Yes, but in those years they knew how to win. It was only after a different round of head cases showed up in the Bronx (Jason Giambi, Kenny Lofton, Johnny Damon, Gary Sheffield, Randy Johnson, Kevin Brown, and of course, the ne plus ultra of baseball narcissists, Alex Rodriguez) that the center could no longer hold.

Somehow, I reckon that the situation is both more complicated and simpler than Torre & Verducci's analysis makes it out to be. Success is a lot more than just determination. But success is also mostly dictated by having the horses. The Yankee teams throughout Torre's years seem to be uniformly packed with difficult characters – not unlike the Yankees of the Bronx Zoo days, or the Casey Stengel days, or the Lefty Gomez days, or for that matter the days when Babe Ruth was in the outfield and Carl Mays on the mound. When they have better players, they win: to their credit, in between discussions of knowing how to win, Torre & Verducci provide facts and figures showing how the starting rotations of the champion Yankee teams were better than those of the just-short-of champion Yankees.

So I wouldn't read The Yankee Years for analysis. But for gossip, it's fun. And for game stories, it's unbeatable. The dominance of the Torre Yankees, ensured by their bloated payroll, was much-lamented by fans of other clubs. But it sure produced some great TV moments. The Jeffrey Maier home run. Andy Pettitte batting for himself. The Clemens-Piazza bat toss. The Flip. Home runs off Byung-Hyun Kim to prolong the 2001 Series, and Mo Rivera throwing it away with a bunt. Pedro taking down Don Zimmer. Aaron F. Boone. Losing the 2004 ALCS when up 3-0 in games. AROD batting eighth. Midges swarming over Joba Chamberlain. If there was a dull moment or two during the Torre years, I must have missed them.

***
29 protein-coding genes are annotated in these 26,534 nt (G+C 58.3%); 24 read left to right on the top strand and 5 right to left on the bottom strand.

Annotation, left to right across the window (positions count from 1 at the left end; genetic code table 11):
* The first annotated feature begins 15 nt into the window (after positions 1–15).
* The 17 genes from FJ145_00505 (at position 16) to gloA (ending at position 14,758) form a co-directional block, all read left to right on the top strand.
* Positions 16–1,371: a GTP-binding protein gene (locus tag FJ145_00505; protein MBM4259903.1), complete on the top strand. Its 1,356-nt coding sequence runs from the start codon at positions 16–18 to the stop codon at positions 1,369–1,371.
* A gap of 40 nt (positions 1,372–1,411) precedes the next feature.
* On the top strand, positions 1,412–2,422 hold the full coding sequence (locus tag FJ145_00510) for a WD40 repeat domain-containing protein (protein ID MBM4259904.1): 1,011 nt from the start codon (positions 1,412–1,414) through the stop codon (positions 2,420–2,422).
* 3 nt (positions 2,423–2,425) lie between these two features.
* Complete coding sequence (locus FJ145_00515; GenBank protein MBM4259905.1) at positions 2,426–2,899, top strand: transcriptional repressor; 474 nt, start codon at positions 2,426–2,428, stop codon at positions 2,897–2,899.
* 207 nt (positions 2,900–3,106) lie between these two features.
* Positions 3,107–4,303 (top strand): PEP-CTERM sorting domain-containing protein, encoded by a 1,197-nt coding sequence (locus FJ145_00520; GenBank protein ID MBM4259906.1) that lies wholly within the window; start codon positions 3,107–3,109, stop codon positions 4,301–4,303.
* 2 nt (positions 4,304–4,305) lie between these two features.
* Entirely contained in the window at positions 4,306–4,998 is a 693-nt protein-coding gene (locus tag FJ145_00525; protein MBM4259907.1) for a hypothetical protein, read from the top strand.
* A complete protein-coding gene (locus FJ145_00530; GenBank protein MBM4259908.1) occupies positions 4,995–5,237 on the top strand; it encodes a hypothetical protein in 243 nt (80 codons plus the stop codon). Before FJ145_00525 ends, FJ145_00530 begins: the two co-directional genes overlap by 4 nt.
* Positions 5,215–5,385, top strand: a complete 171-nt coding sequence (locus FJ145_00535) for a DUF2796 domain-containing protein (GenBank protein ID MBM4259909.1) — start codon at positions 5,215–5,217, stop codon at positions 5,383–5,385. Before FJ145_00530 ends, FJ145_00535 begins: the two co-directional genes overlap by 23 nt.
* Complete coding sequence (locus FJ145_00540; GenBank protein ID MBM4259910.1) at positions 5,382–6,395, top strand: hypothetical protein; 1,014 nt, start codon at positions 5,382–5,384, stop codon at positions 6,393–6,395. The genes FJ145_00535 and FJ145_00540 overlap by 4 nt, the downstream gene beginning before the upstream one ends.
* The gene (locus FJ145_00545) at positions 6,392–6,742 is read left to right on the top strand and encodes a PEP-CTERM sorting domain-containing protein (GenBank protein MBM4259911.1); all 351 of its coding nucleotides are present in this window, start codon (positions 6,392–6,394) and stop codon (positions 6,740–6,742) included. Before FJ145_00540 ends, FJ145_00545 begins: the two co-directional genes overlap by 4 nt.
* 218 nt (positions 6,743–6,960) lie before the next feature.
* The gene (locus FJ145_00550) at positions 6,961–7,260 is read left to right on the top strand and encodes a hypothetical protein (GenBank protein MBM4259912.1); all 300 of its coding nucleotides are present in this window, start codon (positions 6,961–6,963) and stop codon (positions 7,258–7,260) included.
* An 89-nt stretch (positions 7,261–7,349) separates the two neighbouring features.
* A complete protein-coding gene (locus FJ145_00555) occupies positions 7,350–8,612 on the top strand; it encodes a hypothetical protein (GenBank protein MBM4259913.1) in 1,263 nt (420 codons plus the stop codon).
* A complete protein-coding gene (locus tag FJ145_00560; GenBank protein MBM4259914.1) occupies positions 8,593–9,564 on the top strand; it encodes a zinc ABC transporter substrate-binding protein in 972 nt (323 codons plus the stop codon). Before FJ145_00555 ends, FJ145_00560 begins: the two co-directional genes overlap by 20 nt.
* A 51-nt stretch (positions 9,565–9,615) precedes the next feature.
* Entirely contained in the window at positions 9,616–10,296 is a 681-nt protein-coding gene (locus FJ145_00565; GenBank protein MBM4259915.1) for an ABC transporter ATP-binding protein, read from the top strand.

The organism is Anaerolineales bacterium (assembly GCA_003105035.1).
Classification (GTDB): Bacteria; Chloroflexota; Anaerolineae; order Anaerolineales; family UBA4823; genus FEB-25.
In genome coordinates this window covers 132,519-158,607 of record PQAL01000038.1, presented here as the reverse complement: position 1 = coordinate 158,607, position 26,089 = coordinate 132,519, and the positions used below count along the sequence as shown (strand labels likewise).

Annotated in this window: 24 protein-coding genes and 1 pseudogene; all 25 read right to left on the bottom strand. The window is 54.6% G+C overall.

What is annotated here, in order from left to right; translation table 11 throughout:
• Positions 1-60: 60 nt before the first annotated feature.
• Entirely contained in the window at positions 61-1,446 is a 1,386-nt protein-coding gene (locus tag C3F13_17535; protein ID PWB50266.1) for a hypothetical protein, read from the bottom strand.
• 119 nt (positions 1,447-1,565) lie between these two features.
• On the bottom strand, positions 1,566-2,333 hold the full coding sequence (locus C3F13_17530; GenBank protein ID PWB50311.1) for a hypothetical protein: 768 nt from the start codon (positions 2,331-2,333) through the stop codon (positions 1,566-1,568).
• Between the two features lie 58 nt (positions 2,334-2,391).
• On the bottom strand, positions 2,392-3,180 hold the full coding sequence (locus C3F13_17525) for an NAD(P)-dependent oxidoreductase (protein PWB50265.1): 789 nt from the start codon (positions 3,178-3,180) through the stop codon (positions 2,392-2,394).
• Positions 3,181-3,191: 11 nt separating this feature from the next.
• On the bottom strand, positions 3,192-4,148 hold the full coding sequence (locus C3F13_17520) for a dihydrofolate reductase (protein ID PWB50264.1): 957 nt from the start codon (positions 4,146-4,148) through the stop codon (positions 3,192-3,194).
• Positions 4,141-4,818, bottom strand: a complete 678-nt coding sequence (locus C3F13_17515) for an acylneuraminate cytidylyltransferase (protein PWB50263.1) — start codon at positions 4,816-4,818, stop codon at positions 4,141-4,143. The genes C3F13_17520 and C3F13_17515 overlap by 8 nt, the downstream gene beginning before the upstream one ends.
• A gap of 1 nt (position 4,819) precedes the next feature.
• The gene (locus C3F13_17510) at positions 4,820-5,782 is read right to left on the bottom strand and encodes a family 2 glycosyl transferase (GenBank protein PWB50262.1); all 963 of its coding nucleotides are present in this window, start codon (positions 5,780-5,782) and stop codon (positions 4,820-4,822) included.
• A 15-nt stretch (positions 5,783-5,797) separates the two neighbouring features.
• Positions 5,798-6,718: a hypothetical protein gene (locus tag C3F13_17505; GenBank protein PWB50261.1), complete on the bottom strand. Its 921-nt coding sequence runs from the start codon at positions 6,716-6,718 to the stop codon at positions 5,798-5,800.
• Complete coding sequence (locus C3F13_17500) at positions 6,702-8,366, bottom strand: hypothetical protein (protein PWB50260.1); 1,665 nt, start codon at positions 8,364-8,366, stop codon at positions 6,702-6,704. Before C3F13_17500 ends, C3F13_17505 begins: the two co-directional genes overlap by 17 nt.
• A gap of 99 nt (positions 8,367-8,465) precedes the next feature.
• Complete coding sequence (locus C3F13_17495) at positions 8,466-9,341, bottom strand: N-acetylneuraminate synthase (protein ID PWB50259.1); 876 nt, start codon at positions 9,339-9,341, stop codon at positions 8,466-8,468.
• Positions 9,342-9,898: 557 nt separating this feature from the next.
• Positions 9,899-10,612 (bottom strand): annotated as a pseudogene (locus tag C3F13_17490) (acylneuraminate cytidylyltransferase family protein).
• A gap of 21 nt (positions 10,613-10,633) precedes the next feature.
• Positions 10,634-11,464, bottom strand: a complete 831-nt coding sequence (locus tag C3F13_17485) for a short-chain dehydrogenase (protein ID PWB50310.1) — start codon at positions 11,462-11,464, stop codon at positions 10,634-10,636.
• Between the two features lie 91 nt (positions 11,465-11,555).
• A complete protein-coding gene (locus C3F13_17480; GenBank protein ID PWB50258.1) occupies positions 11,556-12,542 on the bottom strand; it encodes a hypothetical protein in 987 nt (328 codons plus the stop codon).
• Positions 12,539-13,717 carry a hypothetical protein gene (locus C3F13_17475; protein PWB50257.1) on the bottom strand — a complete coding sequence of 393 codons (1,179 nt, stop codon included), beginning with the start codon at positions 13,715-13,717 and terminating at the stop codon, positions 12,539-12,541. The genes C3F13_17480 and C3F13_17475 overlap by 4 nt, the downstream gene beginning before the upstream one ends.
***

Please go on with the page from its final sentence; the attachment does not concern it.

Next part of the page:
The stories are so great that they need no overall narrative, though Verducci (I sense, more than Torre) stretches to provide one. He's insistent that the Red Sox began to win championships because they got smarter than the Yankees as the 2000s wore on. But it's hard to see the 2003-04 Yankeee-Red Sox matchups as anything but the knife-edge balanced contests they were. And by the Sox' second championship in 2007, it wasn't smarts that were in short supply in the Bronx, it was pitching arms. The Sox just had more of them, especially that of Daisuke Matsuzaka, brought to Boston by plenty of long green, the basic ingredient for most modern champions.

So hungry does Verducci get for master narratives that he casts a 2007 ALDS, the Joba Midge Series, as the triumph of the brainy, thrifty, sabermetric, Moneyballing Cleveland Indians over the bloated cashbags from the Bronx. A new world order in baseball had arrived! The explanatory value of that contrast lasted about as long as the midge swarm. Two years later, as of this morning, the Indians are 14 games below .500. They are 14 games below .500 because their pitching stinks, and their pitching stinks because they couldn't afford to keep the ace of their 2007 staff, C.C. Sabathia. The Yankees are 34 games over .500, in large part because they signed the same C.C. Sabathia to be their ace. Knowing how to win is important, but having the money to sign players who can act on that knowledge is indispensable.

Torre, Joe, and Tom Verducci. The Yankee Years. New York: Doubleday, 2009.